Unless you’re still rocking a Palm Pilot from the early ’90s, chances are your smartphone recharges via USB cable. There’s a really good reason: Besides the fact that USB cables are relatively easy to find these days, USB has a really robust, well-defined charging standard called the USB Power Delivery Specification.

The USB Implementers Forum specifies four types in total, one for each corresponding USB specification: USB 1.0, 2.0, 3.0, and 3.1.

A typical USB 1.0 and 2.0 plug can deliver up to 5V/0.5A (2.5W).

That’s the charging rate of a typical phone, and it doesn’t amount to a lot of power. An iPhone charging at 2A over USB uses 5V x 2A = 10W. The average incandescent light bulb, by comparison, draws about 40W of power.

By default, USB 3.0 ports push 5V/0.9A (4.5W).

USB-C, the oval-shaped reversible plug on newer smartphones, is a different animal altogether. It’s technically capable of carrying the USB 2.0 spec, but most manufacturers opt for USB 3.1, which can potentially deliver a much higher voltage.

Many USB 3.1 devices take advantage of the USB Power Delivery (USB-PD) spec, which has a maximum power output of 20V/5A (100W). Smartphones don’t usually draw that much power — manufacturers commonly stick with a lower amperage (like 3A), but it’s a boon for USB-C laptops like the MacBook Pro and Google Chromebook Pixel.

Slightly complicating things is the Battery Charging Specification, which deals specifically with power drawn from a USB port for charging. The most recent spec, Rev 1.2, defines three different sources of power: Standard downstream port (SDP), charging downstream port (CDP), and dedicated charging port (DCP). CDP, the spec in modern smartphones, laptops, and other hardware, can supply up to 1.5A.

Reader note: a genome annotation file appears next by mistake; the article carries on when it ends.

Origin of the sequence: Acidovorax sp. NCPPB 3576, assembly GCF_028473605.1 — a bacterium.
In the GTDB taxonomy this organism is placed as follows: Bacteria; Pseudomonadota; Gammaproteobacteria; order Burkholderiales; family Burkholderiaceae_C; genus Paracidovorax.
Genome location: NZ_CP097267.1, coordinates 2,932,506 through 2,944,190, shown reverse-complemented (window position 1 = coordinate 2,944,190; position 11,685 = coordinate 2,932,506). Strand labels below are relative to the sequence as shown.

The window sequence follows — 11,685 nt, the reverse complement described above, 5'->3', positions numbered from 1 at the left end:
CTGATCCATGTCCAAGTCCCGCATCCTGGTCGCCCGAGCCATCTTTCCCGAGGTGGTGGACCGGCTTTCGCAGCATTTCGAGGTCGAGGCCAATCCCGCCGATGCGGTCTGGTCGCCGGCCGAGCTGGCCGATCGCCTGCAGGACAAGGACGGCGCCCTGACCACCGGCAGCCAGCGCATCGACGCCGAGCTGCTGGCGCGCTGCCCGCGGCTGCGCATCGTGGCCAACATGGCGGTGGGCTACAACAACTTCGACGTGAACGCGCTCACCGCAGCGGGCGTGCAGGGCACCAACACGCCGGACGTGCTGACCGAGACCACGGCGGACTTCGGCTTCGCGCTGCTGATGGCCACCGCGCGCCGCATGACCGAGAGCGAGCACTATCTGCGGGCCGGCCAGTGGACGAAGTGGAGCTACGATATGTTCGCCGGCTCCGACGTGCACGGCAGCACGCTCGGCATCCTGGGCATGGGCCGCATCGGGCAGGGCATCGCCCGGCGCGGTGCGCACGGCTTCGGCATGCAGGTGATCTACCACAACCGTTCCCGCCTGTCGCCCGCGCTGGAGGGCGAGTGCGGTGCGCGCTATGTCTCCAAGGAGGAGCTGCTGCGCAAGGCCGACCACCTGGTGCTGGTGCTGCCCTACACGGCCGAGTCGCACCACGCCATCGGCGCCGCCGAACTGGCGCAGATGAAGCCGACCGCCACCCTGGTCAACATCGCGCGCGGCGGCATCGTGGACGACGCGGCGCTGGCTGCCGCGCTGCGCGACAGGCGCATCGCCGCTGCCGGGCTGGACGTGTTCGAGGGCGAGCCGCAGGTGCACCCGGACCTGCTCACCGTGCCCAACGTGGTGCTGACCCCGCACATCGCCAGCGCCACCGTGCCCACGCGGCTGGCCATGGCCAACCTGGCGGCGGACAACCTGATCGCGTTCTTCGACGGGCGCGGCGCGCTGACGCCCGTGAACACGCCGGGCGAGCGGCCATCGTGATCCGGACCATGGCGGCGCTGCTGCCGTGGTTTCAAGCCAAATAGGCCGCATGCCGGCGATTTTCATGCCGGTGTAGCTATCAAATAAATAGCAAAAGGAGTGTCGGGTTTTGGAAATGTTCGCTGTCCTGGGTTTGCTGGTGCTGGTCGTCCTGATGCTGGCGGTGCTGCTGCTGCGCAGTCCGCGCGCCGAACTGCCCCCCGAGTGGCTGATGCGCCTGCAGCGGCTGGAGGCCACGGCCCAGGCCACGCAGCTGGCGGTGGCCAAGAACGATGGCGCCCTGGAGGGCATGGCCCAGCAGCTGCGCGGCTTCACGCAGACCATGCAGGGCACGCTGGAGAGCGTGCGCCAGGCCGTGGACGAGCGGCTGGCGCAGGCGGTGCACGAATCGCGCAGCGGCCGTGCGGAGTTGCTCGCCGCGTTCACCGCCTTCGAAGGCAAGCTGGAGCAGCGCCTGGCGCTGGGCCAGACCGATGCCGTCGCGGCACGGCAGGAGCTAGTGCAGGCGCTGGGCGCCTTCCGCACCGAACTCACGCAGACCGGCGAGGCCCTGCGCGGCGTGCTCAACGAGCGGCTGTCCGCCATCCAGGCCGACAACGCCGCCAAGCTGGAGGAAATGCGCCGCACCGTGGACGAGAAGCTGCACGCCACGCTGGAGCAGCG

Fully compliant smartphones and chargers respect the limits of USB 2.0 and BC1.2, but not all phones and chargers are compliant. That’s why, generally speaking, smartphones always default to the lowest charging speed.

The USB specs are more like guidelines than dictum, though. Fast-charging standards like Qualcomm’s Quick Charge and Samsung’s Adaptive Fast Charging exceed the USB spec’s voltage parameters, but on purpose — that’s why your phone is able to recharge in minutes, rather than hours.

Fast charging standards: What’s the difference?

USB Power Delivery

The USB Power Delivery (USB-PD) standard was developed by the USB Implementers Forum (USB-IF) and it’s a standard that any manufacturer can use on any device with a USB port. It’s capable of delivering up to 100W, so it’s suitable for use with all kinds of devices beyond smartphones including some laptops, provided they have a USB-C port. USB-PD brings other benefits, too. The direction of the power is not fixed, so you will find portable battery chargers, for example, that have a USB-C port that can be used both to charge another device or to charge the battery pack itself. USB-PD also only provides the power the device needs, so the same USB-PD charger could charge a smartphone at top speed, but then also charge a laptop at its top speed.

Different manufacturers employ the USB-PD standard differently. Here’s how Apple and Google use it, for example.

Apple fast charging via USB-PD

iPhone XS review
Julian Chokkattu/Digital Trends
Voltage Current Max Power
USB-PD 14.5V 2A 29W

Pros

  • USB-PD, an industry standard, works with a growing number of devices.

Cons

  • You’ll have to shell out a few bucks to take advantage — Apple doesn’t include USB-PD-compatible chargers in the box.

The Apple iPhone XS, iPhone XS Max, iPhone XR, iPhone X, iPhone 8, and iPhone 8 Plus implement USB-PD, the same industry standard used by the iPad Pro, the 12-inch MacBook, Google’s Chromebook Pixel, and Lenovo’s X1 Carbon. Intercompatibility is its biggest advantage — USB-PD doesn’t require any special cables or wall adapters.

Supported outputs, cables, and adapters